|OLD-TIME RADIO AND COMICS HEROES BURST BACK ONTO THE SCENE!03/28/12 @ 4:15 pm EST
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Who knows what evil lurks in the hearts of men? (Hint: The guy dresses up in a cape and runs around at night. And it's not Batman.)
A DYNAMITE.COM EXCLUSIVE! ROBERT NAPTON INTERVIEWS FRANK BARBIERE ABOUT SOLAR! 04/24/14 @ 5:06 pm EST
The Shadow still knows — as do Flash Gordon, the Lone Ranger, the Green Hornet and other heroes of 1930s and '40s radio shows, pulp magazines and movie serials.
These good guys are making a comeback, though mainly in comics and feature-length movies. Next month, The Shadow receives a comics reboot courtesy of Dynamite Entertainment, which also publishes ongoing series starring Flash Gordon and Green Hornet plus a new title with pulp hero The Spider that's due in May.
On the big screen, a masked Seth Rogen stung bad guys in last year's The Green Hornet. And in The Lone Ranger, in production for release in 2013, Armie Hammer rides tall as the title cowboy with Johnny Depp as his sidekick Tonto. Baby Boomers grew up watching the Clayton Moore TV series in the '50s, although the saga began as a 1933 radio show in Detroit.
Though these characters may not be as well known as today's comic-book superheroes or the Star Wars and Harry Potter clans, they were the bee's knees for a generation that was decades away from the Internet and iPods.
Before Batman, there was the alter ego Lamont Cranston donning the shadowy mask and hat while haunting radio waves as The Shadow, voiced by Orson Welles in the late '30s.
And before Superman and Captain America there was Flash Gordon, an all-American space adventurer who tussled with planetary tyrant Ming the Merciless in sci-fi comic strips by Alex Raymond and serial films starring Buster Crabbe.
"The '20s and '30s are seen as a very romantic age, with the criminal underworld of urban America and high adventure of exotic foreign locations providing a bit of an edge," says Garth Ennis, who is writing the new Shadow comic. "The reality, I'm sure, would have been mostly a lot more mundane and occasionally quite grim."
He's crafting The Shadow as a dangerous champion of law and order with a flair for the dramatic, and he is embracing one of the vigilante's oldest and most famous traits: his habit of laughing as he consigns his enemies to their doom.
"I decided to be fairly sparing with it," Ennis says. "If he started howling every time he threw a punch or fired a shot, it would get old fast. So I decided to preserve the laugh for moments of deep, dark, extreme humor."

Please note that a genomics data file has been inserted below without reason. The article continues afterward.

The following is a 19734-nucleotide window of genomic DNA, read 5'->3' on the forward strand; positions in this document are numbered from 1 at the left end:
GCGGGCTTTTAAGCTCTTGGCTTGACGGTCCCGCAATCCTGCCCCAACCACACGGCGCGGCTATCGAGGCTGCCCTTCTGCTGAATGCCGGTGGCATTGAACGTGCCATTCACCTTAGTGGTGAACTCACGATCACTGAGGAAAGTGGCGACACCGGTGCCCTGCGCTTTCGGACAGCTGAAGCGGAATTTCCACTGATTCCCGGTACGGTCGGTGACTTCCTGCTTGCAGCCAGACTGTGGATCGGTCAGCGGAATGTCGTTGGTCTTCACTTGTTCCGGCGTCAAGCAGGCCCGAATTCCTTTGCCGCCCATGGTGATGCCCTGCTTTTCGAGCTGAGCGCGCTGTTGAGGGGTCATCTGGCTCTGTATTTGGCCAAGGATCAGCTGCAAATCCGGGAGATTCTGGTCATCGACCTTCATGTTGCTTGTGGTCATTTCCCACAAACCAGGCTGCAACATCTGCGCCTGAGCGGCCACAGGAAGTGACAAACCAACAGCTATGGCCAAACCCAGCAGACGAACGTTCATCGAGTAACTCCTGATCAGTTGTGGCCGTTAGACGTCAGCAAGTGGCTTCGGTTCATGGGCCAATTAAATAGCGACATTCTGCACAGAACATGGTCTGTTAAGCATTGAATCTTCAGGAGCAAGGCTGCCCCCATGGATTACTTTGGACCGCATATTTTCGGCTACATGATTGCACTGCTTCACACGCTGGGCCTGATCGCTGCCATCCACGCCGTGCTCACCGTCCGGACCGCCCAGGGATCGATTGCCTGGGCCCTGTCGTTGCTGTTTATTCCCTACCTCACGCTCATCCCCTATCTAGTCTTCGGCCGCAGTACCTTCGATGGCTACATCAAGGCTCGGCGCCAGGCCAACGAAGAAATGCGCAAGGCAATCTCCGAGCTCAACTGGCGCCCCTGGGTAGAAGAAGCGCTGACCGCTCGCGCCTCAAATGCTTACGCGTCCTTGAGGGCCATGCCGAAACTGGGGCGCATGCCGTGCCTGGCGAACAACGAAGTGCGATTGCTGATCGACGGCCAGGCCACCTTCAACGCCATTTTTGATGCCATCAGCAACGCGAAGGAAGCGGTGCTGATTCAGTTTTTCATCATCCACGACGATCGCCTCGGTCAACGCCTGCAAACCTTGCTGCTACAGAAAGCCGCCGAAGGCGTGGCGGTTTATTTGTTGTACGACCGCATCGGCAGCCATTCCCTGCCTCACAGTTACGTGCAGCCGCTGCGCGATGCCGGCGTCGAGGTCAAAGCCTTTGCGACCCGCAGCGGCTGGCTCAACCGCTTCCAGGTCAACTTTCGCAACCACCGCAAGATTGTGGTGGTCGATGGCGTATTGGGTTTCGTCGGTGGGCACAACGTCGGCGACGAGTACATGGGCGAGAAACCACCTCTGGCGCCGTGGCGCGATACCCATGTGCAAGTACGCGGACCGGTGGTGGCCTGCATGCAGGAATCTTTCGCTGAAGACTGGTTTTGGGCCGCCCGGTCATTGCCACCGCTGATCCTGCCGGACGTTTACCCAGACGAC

His take on The Shadow comic is a bloody affair, where the mysterious figure dispatches bad guys with violent aplomb. More than 70 years ago, though, audiences had to visualize with their imagination what was going on during the radio-show exploits.
The popularity of the old Shadow and Green Hornet radio shows and their ilk in their heyday is best compared to programs children flock to today, such as Hannah Montana and Dora the Explorer, says Martin Grams Jr., a radio-show historian and author.
Back then, kids and adults would read books, pulps and comics because they were a cheap form of entertainment, and radio was an even bigger medium because it was free.
Some adaptations tank
While movies measure success with box-office receipts, commercial sponsors would gauge ratings of radio shows based on the number of giveaway premiums offered during the commercial breaks — such as various Lone Ranger rings and badges. They were then used to persuade sponsors to stick around because of a large listener base.
It wasn't just kids, either. Housebound and disabled people "who couldn't go visit their local movie theater had the opportunity to enjoy action and adventure with the turn of their dial," Grams says.
"The business of pop culture was defined during the 1930s and 1940s when movie producers snatched up the screen rights to popular radio programs and produced motion pictures, serials and film shorts based on the properties."
Since then, movie studios, TV networks and comics publishers have attempted adaptations of those characters, with varying results.
The Lone Ranger TV series began in 1949, ran eight seasons and defined the character for many. Flash Gordon sped off to space with live-action and animated shows, and a 1980 film became a cult classic with Sam Jones clad in a white shirt bearing the word "Flash."
But two more recent movies, The Shadow (1994) with Alec Baldwin and the 1996 Billy Zane vehicle The Phantom (based on the comic strip from the '30s), were not exactly heroic at the box office. And Disney's new big-budget John Carter, based on the Edgar Rice Burroughs pulp sci-fi hero, has thus far tanked.
"My theory is that modern audiences have a hard time accepting un-ironic heroism unless it's presented just right," says Eric Trautmann, writer of Dynamite's Flash Gordon: Zeitgeist series. (A devotee of the era, Trautmann has a Maltese Falcon on his desk, a statue of Humphrey Bogart as Sam Spade, a Buck Rogers blaster and a replica 1930s radio.)
He concedes that pulp is difficult to write because it requires a certain innocence. Nazis show up in his series, but when they're the evil-doers du jour, modern audiences can't help but think of the Holocaust, "a sort of demise of innocence for the Western world." That makes it a lot harder to take the proceedings seriously.
'We're all geeks in a way'
"The obvious inclination is to keep things a little more self-referential and cartoony, tongue firmly in cheek," Trautmann says, "and that kind of thing really works against the story, the character, and readers' and viewers' embracing the tale."
Those characters of yesteryear, however, remain important in the history of pop-culture heroes, says comic-book artist Alex Ross, one of the creative spearheads of Dynamite's pulp series.